Is Shopify Stock Going Back to All-Time Highs?


After a rocky summer, Shopify (NASDAQ:SHOP) stock has been on fire. With its latest rise, it’s got investors wondering if new all-time highs could be in store, possibly by year end.

With Merchant Growth Slowing, Shopify Stock Is Priced for Perfection
Source: Beyond The Scene /

Shopify stock is a very tough one for investors to size up. I consider myself a growth-stock investor, but not one that will buy anything at any price. When other growth stocks were hit, I expected Shopify to move significantly lower as well.

I was long the stock because I believe (and still believe) in its long-term future. But its rise from the 2018 lows to its 2019 highs was simply too much, too fast. I sold Shopify at $400.97 on Aug. 27.

Trust me, it’s not a humble brag. I may have had a timely sale on the upside, but I got too greedy and too complacent looking for more downside. While I was able to re-initiate long positions in some of my favorite growth names on the massive dip we saw this year — like Roku (NASDAQ:ROKU), Alteryx (NASDAQ:AYX), The Trade Desk (NASDAQ:TTD) — my Shopify orders never triggered.

Now back up to $370, investors and traders alike are wondering what’s next.

Trading Shopify Stock

Chart of Shopify stock
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Source: Chart courtesy of

From peak to trough, Shopify fell about 30%. Catching the trough is hard, but investors — myself included — had ample time to get Shopify while it was down 25%-plus from the highs. With Twilio (NASDAQ:TWLO), Roku and others down 40%, Shopify felt like it had more downside on the way.

In any regard, here’s the setup. Shares have been consolidating between $360 and $375. If it can breakout over $375, $400-plus is on the table. Below $360 and $340 is possible. Further, look to see if the 50-day moving average still acts as support when Shopify stock eventually tests it.

There’s a Shift

I have had some great discussions about Shopify with other investors. But the main hang-up usually revolves around valuation. For some stocks, valuation is critical. In my view, growth stocks are more about the story, the secular trend, and whether the business is sustainable over many years.

To be clear, valuation does matter. But in the case of many growth stocks, it is not the top priority.

Why like Shopify in the first place? Like Roku in streaming video or Alteryx in the data explosion, Shopify is planting its flag in a secular growth trend: e-commerce.

I’m not saying traditional retail will completely go away, but it’s hard to deny that the e-commerce space is slowing down. And while e-commerce sales are exploding higher, they still just make up a fraction (~11.2%) of total retail sales.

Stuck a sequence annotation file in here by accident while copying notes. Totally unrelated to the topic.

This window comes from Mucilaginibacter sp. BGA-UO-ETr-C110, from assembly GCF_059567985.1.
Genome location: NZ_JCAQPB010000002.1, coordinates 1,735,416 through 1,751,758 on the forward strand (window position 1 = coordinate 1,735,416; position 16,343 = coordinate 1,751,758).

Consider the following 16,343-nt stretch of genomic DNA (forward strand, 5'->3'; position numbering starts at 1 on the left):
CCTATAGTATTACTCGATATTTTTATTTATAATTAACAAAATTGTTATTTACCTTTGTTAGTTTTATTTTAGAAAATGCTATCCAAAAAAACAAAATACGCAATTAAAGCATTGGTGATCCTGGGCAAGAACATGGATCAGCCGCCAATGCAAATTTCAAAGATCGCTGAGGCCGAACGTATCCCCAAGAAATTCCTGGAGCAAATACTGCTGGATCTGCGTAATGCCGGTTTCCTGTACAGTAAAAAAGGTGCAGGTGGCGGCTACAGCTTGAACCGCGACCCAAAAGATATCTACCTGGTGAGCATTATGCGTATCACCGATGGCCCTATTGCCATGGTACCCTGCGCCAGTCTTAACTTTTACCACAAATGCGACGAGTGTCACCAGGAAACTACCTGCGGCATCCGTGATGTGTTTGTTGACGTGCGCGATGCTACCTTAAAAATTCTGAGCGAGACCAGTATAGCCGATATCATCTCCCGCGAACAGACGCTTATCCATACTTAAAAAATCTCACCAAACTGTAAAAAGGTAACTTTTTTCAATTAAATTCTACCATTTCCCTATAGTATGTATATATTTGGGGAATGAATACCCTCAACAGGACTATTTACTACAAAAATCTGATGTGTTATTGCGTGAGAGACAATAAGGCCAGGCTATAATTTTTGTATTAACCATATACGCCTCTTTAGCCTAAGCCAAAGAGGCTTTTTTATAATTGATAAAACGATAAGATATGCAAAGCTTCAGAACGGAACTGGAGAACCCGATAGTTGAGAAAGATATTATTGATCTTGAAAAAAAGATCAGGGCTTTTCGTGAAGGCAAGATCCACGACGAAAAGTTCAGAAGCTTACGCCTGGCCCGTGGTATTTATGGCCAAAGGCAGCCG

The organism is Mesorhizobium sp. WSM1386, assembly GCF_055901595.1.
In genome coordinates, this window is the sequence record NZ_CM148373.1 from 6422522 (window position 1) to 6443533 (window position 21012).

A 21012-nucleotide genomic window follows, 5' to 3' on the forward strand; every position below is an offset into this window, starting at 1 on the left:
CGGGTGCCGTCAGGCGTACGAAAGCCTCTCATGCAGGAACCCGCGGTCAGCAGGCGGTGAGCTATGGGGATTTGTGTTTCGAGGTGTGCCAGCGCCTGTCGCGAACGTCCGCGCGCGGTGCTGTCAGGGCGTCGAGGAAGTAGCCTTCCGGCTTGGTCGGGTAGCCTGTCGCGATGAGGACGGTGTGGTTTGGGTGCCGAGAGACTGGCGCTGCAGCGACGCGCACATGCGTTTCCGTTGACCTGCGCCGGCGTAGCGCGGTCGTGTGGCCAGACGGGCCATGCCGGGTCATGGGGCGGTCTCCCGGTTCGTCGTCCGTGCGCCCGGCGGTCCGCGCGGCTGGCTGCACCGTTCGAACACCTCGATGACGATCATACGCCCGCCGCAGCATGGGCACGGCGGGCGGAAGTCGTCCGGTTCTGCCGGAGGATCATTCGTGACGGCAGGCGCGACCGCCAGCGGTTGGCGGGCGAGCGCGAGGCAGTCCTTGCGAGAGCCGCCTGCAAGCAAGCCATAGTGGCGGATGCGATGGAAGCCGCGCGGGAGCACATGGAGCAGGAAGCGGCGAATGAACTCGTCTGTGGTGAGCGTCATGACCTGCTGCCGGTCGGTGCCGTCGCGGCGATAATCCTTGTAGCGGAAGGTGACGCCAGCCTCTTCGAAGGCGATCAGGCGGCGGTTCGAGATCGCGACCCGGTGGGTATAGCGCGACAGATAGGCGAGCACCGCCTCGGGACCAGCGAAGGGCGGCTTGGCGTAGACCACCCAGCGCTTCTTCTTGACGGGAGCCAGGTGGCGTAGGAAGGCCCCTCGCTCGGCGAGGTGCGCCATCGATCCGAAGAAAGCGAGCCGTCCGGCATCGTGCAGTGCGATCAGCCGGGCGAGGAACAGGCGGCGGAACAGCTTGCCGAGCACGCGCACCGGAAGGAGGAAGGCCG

Further, if brands wanted online exposure and online sales, they often had to saddle up with Amazon (NASDAQ:AMZN). The only problem is that Amazon is in business for itself, and therefore it controls the entire customer experience. Even some of the largest brands, like Nike (NYSE:NKE), Duracell and Procter & Gamble (NYSE:PG) have to play by Amazon’s rules. P&G’s toilet paper sits next to Amazon’s branded toilet paper on the products page. Duracell batteries sit next to Amazon’s batteries too.

But with the emergence of Shopify, there’s a shift happening in e-commerce. Brands big and small can now create storefronts, accept payments, and control the customer experience. P&G products are next to P&G products, not competitors.

Put simply, Shopify won’t put Amazon out of business, but it’s changing the online shopping game.

But the Valuation

Game-changers come at a price, and Shopify is no exception. Estimates call for robust revenue growth of about 45% this year and another 35.5% growth next year. However, with a $43 billion market cap, Shopify stock trades at roughly 27.7 and 20.5 times this year and next year’s revenue estimates, respectively.

That’s a very lofty valuation, even for a company that is technically profitable and growing earnings at a very fast past. It’s honestly reminiscent of Amazon. At the same time, could I see Shopify having a valuation of $100 billion to $120 billion (and possibly much more) in a decade?

Certainly. And from a $35 billion market cap (about 18.5% below current levels), that’s a 200% to 300% return over ten years. That said, I am trying to see the forest through the trees here. The valuation is a concern, but will not act as the end-all, be-all for Shopify.

I would love another dip in this name to get another chance at it on the long side.

Bret Kenwell is the manager and author of Future Blue Chips and is on Twitter @BretKenwell. As of this writing, Bret Kenwell is long ROKU, AYX, and TTD. 

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